If Returning to the Office, Do Companies Have Health and Safety Protocols?

Travel humorist Bill Bryson once said that Americans crave space more than anyone else in the world, so the question now is how do you feel about returning to the office and being arm’s length with your colleagues for eight hours in a day?

It’s a much dreaded question for some who are not taking the virus lightly. Even with vaccinations making their rounds in the US, even the most paranoid know good things come to those who wait.

In a Promoleaf survey of 1,000 workers, about 63% of employees said they would be comfortable returning to the office if they came with enticements — an abundance of precautions and benefits. Glassdoor’s own survey was higher at 72%.

Some like the idea of going back to work, because they are learning that being with their family for days on end has affected their work productivity. If not that, they would like to see benefits extended to childcare to offset costs not incurred when working remotely. 

Still others realized were more specific and pointed out how they cannot be productive at home. Most respondents said they are only under 40% productive at home. Our previous post also pointed out how CEOs worry about how remote workers don’t work well together. 

As for the health protocols, most employees would also like to see their office sanitized and disinfected daily, if not more often than necessary — and with less workers around, if possible. Most of the respondents said they would like to see offices operate at a reduced capacity (50%) and have the option of working in the office less frequently. 

As for checkups, the survey says daily temperature checks for employees is almost a must at 76%, with 59% favoring contact tracing and 54% interested in seeing regular diagnostic testing. The survey goes as far as saying that essential workers such as those in retail stores and restaurants need to be tested daily. 

Companies have reacted swiftly to strategize a more mobile workforce when the coronavirus spread rapidly, but all these health and safety protocols now may slow down those who are taking no-prisoners approach when it comes to safety for their employees.

The Promoleaf respondents placed high importance on the following safety measures, but complete with mandatory training for staffers and cleaners. The items in parentheses are Glassdoor’s survey percentages:

  • Plexiglass dividers
  • Hand sanitizer stations (79% expected by employees in the Glassdoor survey)
  • Social distancing (six feet apart was with 45% of employees)
  • Masks requirements at all times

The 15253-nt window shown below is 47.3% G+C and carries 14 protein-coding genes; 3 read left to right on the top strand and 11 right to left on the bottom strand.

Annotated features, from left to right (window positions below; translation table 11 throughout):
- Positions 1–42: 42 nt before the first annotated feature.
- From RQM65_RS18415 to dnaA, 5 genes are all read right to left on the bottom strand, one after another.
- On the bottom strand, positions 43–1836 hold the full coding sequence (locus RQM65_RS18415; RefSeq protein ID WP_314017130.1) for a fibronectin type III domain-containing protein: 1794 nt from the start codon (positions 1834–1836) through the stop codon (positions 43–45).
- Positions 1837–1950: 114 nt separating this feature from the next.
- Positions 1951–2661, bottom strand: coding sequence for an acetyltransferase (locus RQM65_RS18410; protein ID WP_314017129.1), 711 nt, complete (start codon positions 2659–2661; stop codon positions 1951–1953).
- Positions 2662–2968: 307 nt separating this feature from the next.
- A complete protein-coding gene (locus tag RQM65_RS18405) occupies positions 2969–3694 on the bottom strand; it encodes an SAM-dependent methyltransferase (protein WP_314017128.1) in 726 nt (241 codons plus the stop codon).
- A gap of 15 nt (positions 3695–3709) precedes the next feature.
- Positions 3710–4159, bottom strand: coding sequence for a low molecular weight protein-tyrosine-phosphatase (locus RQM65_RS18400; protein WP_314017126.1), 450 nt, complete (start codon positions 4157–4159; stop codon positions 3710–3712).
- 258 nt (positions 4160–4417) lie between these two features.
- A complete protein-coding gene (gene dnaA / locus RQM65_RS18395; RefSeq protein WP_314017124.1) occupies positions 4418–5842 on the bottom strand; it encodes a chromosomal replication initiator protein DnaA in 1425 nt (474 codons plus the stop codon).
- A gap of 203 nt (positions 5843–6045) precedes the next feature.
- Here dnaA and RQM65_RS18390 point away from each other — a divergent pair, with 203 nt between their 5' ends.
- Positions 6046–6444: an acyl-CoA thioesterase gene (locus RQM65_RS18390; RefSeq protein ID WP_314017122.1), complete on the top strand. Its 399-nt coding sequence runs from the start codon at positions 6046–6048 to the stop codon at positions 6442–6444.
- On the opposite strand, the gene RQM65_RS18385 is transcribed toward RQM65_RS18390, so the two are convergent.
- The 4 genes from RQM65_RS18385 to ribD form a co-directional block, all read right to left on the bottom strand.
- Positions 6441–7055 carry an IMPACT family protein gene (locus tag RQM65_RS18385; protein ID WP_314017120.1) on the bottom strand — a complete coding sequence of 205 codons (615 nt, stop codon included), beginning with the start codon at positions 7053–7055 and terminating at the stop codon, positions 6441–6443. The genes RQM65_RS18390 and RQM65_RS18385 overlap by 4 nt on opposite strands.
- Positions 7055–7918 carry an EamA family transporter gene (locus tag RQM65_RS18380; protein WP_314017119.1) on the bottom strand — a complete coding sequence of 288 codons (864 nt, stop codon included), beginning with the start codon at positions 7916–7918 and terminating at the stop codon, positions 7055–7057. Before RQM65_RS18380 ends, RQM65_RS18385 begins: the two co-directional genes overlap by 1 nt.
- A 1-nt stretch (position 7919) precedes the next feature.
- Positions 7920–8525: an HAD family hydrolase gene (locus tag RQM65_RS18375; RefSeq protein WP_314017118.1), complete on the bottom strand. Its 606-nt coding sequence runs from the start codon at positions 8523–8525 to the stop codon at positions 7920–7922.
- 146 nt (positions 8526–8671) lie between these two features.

• HVAC improvements and filtering
  • Replacement of high-touch communal items with alternatives
  • Encouragement of employees to bring water bottles to avoid cross-contamination

HR in many companies has been quick to set remote work policies. An in-office work policy is needed now, so employees can work freely without worrying too much about their safety. 

This is important because there have been cases in various companies where they neglected to have any safety measure. One company had to lock down their office twice. A few months ago, some of their employees got the virus and all of them had to go home.

A few weeks later, another group of employees got sick and all of them had to work remotely again. In both cases, they didn’t have health protocols, not even hand sanitizers. This proved to be costly for them.

So far, though, it seems 85% of employees surveyed are either somewhat satisfied or very satisfied with employee communication about the timeline for returning to work. 

Yes, there’s no one-size-fits-all model for employers preparing to reopen their offices, as Glassdoor’s chief people officer Carina Cortez has been quoted as saying but as the maxim goes, it’s better to be safe than sorry.

Offices in northern California will look much different in a post-vaccine world, especially companies that have the resources to redesign their workspaces. Will restrooms be altered  as well? Inside small areas and all the way out, many will need to do the following as everyone should be doing since the beginning of the pandemic:

  1. Wash your hands
  2. Avoid close contact with others
  3. Cover your mouth and nose with a face covering around others
  4. Cover your mouth when you cough or sneeze
  5. Clean and disinfect
  6. Monitor your health

How about narrow hallways where people will find themselves facing each other? Staggering time shifts got 53% of respondents’ nod. 

Of course, there’s also the hybrid work policy if one must really do things drastically. Others can work 3 times a week at the office and 2 times a week at home, which should finally give employees an idea of how to achieve that elusive work-life balance. (Dennis Clemente)